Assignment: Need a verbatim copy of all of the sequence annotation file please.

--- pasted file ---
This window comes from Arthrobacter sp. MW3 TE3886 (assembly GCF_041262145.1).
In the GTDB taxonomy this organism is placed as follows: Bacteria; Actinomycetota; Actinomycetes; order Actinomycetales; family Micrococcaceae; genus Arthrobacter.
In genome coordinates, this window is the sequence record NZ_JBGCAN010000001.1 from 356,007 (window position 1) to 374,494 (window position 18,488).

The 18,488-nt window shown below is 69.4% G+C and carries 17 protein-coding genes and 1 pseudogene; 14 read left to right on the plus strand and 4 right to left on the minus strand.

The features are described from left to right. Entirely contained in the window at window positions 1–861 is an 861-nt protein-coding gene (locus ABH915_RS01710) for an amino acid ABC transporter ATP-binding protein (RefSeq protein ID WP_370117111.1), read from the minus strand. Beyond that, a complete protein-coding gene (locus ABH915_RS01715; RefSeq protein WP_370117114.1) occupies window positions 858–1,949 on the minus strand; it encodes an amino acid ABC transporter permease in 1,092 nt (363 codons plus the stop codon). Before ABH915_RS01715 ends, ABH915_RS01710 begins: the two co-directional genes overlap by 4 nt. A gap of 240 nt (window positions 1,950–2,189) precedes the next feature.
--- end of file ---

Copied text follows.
This window comes from Arthrobacter sp. MW3 TE3886 (assembly GCF_041262145.1).
In the GTDB taxonomy this organism is placed as follows: Bacteria; Actinomycetota; Actinomycetes; order Actinomycetales; family Micrococcaceae; genus Arthrobacter.
In genome coordinates, this window is the sequence record NZ_JBGCAN010000001.1 from 356,007 (window position 1) to 374,494 (window position 18,488).

The 18,488-nt window shown below is 69.4% G+C and carries 17 protein-coding genes and 1 pseudogene; 14 read left to right on the plus strand and 4 right to left on the minus strand.

The features are described from left to right. Entirely contained in the window at window positions 1–861 is an 861-nt protein-coding gene (locus ABH915_RS01710) for an amino acid ABC transporter ATP-binding protein (RefSeq protein ID WP_370117111.1), read from the minus strand. Beyond that, a complete protein-coding gene (locus ABH915_RS01715; RefSeq protein WP_370117114.1) occupies window positions 858–1,949 on the minus strand; it encodes an amino acid ABC transporter permease in 1,092 nt (363 codons plus the stop codon). Before ABH915_RS01715 ends, ABH915_RS01710 begins: the two co-directional genes overlap by 4 nt. A gap of 240 nt (window positions 1,950–2,189) precedes the next feature.